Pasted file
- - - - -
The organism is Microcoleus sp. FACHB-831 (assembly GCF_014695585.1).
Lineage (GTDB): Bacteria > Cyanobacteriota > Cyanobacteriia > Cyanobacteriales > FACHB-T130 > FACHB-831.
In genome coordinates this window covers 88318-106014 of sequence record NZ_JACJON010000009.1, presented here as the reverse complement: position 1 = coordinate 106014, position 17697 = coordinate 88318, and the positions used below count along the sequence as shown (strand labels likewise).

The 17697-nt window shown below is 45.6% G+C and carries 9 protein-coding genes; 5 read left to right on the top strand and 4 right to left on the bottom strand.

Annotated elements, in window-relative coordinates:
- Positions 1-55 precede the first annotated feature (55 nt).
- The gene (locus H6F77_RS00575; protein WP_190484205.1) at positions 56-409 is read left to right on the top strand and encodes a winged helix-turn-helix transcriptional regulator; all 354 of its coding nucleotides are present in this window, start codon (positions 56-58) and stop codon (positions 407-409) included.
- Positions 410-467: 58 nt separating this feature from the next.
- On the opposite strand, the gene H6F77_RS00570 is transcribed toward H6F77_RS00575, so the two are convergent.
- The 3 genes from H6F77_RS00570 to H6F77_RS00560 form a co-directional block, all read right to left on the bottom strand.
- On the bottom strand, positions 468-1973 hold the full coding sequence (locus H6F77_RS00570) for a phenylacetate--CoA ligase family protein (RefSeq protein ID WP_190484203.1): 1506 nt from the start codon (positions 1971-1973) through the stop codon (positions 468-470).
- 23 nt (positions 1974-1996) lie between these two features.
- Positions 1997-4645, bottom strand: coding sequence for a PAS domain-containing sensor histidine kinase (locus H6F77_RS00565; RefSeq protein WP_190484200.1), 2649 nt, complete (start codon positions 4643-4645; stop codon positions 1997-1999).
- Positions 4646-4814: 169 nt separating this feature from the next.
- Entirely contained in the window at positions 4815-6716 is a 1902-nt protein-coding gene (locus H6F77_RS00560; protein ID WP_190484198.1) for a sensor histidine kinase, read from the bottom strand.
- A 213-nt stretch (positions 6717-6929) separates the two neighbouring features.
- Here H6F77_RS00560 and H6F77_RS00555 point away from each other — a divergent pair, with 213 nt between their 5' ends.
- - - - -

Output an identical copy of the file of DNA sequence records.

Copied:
The organism is Microcoleus sp. FACHB-831 (assembly GCF_014695585.1).
Lineage (GTDB): Bacteria > Cyanobacteriota > Cyanobacteriia > Cyanobacteriales > FACHB-T130 > FACHB-831.
In genome coordinates this window covers 88318-106014 of sequence record NZ_JACJON010000009.1, presented here as the reverse complement: position 1 = coordinate 106014, position 17697 = coordinate 88318, and the positions used below count along the sequence as shown (strand labels likewise).

The 17697-nt window shown below is 45.6% G+C and carries 9 protein-coding genes; 5 read left to right on the top strand and 4 right to left on the bottom strand.

Annotated elements, in window-relative coordinates:
- Positions 1-55 precede the first annotated feature (55 nt).
- The gene (locus H6F77_RS00575; protein WP_190484205.1) at positions 56-409 is read left to right on the top strand and encodes a winged helix-turn-helix transcriptional regulator; all 354 of its coding nucleotides are present in this window, start codon (positions 56-58) and stop codon (positions 407-409) included.
- Positions 410-467: 58 nt separating this feature from the next.
- On the opposite strand, the gene H6F77_RS00570 is transcribed toward H6F77_RS00575, so the two are convergent.
- The 3 genes from H6F77_RS00570 to H6F77_RS00560 form a co-directional block, all read right to left on the bottom strand.
- On the bottom strand, positions 468-1973 hold the full coding sequence (locus H6F77_RS00570) for a phenylacetate--CoA ligase family protein (RefSeq protein ID WP_190484203.1): 1506 nt from the start codon (positions 1971-1973) through the stop codon (positions 468-470).
- 23 nt (positions 1974-1996) lie between these two features.
- Positions 1997-4645, bottom strand: coding sequence for a PAS domain-containing sensor histidine kinase (locus H6F77_RS00565; RefSeq protein WP_190484200.1), 2649 nt, complete (start codon positions 4643-4645; stop codon positions 1997-1999).
- Positions 4646-4814: 169 nt separating this feature from the next.
- Entirely contained in the window at positions 4815-6716 is a 1902-nt protein-coding gene (locus H6F77_RS00560; protein ID WP_190484198.1) for a sensor histidine kinase, read from the bottom strand.
- A 213-nt stretch (positions 6717-6929) separates the two neighbouring features.
- Here H6F77_RS00560 and H6F77_RS00555 point away from each other — a divergent pair, with 213 nt between their 5' ends.